What does the word, “awkward,” mean, and how is it described? Awkward is an adjective, and it can mean lacking skill, dexterity, grace, or hard to deal with. For the sake of this assignment, I will be discussing the feeling of awkwardness, an uncomfortable sensation due to lack of social grace or embarrassment.
It is almost inevitable for people do dodge awkward feelings all the time, no matter how prepared, keen, or witty you are, you are bound to encounter an unexpected situation where the awkwardness may be caused by someone other than yourself, like if you forgot to lock the bathroom door and someone walks in on you. Another common awkward situation is when you first meet someone and you guys simply do not have the ability to carry on a fluid conversation at the time and there are short silences. Some classic situations are when you are caught picking your nose, when the teacher calls on you but you do not have a prepared answer, or when your parents walk in on you and your partner getting intimate, god forbid it is not the other way around. My favorite is when you lay toilet paper down on the toilet seat to avoid germs but somehow the toilet paper travels with you outside the stall hanging out your ass.
So think back to some of the awkward situations you have experienced. How do you even describe this feeling? Well truthfully, it is hard to explain; it is a tormenting, uncomfortable sensation where seconds can feel like hours; where your mind could be racing to think of an answer to respond to the teacher; where you can only imagine what your parents are thinking and how the next conversation is going to go after they caught you in the bedroom. The phenomena is better explained through examples. Feelings are not shared by people in a situation; how people perceive a situation can be different, so one person can feel awkward in a situation while another may not. For example, imagine if someone in major distress came up to you and talked to you in a different language.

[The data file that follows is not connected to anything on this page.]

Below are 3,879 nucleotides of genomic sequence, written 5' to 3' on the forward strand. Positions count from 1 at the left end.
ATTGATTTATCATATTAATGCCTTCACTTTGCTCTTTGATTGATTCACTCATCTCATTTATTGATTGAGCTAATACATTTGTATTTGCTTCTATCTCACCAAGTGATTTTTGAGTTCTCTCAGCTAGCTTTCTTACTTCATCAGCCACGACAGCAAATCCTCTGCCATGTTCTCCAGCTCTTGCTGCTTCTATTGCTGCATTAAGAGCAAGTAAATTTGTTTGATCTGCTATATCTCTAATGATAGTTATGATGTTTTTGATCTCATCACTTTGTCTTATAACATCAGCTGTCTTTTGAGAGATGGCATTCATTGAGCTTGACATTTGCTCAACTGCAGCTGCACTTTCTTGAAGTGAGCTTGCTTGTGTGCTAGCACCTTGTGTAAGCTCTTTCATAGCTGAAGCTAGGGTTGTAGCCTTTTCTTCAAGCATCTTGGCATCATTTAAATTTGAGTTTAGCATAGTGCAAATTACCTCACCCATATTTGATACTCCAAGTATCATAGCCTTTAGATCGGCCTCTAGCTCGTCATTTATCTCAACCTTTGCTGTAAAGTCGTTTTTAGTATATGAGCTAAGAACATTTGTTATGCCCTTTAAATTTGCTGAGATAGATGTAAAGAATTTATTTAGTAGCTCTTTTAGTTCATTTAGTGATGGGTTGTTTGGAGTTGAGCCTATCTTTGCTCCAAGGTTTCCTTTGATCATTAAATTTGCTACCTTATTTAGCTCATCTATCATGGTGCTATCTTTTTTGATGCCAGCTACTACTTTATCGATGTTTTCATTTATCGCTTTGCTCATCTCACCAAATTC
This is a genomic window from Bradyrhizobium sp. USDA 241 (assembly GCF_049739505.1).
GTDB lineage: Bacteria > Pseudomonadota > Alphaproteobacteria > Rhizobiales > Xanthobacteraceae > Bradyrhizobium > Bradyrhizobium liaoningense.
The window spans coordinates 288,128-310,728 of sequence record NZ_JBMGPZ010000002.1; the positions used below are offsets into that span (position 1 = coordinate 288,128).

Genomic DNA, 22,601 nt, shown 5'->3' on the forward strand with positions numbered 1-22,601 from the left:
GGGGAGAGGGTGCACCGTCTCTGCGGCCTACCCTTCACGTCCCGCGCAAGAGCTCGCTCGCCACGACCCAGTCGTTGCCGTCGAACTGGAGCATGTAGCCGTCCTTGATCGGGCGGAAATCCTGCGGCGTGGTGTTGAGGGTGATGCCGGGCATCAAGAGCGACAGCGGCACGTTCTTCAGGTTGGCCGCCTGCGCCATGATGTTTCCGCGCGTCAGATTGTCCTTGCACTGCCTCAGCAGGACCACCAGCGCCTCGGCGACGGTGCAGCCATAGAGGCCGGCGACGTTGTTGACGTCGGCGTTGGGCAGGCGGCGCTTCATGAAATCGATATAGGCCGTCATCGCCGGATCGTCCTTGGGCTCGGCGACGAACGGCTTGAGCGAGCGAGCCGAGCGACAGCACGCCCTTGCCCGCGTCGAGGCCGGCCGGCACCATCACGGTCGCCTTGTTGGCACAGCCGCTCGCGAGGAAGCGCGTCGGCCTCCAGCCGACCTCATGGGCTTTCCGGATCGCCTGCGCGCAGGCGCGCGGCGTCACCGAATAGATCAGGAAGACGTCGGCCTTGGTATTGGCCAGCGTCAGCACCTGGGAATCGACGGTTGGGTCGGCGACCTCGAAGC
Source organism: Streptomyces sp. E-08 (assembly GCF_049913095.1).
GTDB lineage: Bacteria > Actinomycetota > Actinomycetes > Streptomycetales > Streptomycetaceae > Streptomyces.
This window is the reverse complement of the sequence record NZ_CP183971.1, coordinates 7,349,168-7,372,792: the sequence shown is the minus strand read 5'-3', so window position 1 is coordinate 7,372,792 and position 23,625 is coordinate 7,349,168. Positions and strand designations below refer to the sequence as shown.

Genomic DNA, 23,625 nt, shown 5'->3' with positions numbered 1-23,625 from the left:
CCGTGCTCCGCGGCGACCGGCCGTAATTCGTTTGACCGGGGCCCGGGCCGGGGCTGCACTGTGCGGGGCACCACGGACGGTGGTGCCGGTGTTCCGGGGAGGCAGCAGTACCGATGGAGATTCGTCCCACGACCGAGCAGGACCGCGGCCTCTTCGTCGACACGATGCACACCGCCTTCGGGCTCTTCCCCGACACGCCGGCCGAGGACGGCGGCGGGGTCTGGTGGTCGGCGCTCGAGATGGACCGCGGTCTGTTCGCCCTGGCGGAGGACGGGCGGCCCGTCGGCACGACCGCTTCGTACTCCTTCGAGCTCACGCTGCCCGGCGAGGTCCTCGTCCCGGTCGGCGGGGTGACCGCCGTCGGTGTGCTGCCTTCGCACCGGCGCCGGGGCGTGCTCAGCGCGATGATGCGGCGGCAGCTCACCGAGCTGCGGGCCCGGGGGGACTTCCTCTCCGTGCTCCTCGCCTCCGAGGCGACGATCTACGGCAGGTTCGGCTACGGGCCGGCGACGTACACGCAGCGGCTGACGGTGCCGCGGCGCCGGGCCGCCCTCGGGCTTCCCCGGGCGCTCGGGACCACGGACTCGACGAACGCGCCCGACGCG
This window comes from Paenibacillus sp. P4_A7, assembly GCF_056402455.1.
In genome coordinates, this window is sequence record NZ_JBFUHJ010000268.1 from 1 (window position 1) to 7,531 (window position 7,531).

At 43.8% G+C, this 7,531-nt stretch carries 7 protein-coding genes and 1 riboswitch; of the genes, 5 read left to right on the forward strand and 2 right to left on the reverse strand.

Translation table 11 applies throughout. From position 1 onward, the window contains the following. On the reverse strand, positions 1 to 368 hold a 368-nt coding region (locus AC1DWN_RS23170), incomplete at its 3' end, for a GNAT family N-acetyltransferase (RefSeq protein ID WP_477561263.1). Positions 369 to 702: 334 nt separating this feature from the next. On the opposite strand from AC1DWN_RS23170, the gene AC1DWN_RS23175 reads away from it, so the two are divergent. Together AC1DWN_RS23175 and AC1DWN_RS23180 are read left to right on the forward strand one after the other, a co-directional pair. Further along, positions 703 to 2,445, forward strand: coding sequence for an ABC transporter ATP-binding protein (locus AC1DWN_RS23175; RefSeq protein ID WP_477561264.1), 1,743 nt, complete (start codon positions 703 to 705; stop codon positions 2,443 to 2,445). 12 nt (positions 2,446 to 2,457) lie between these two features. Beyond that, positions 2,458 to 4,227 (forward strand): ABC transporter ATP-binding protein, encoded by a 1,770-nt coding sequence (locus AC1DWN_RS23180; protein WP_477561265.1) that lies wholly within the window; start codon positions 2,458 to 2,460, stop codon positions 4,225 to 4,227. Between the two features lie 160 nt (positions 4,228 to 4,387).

So what really happens in the body when one experiences awkwardness? I could not find any information on the response of the body to awkwardness, but I believe that awkwardness is the cousin of embarrassment, which can lead to blushing. I have read that blushing can be accompanied by increased heart rate, sweating, shaking visibly, an inability to speak, nausea and hot flushes according to an article authored by Richard O’Neill.
O’Neill, Richard. “Why Do I Blush? How to Stop Blushing All the Time.” HubPages. HubPages, 1 Mar. 2014. Web. 31 Oct. 2014.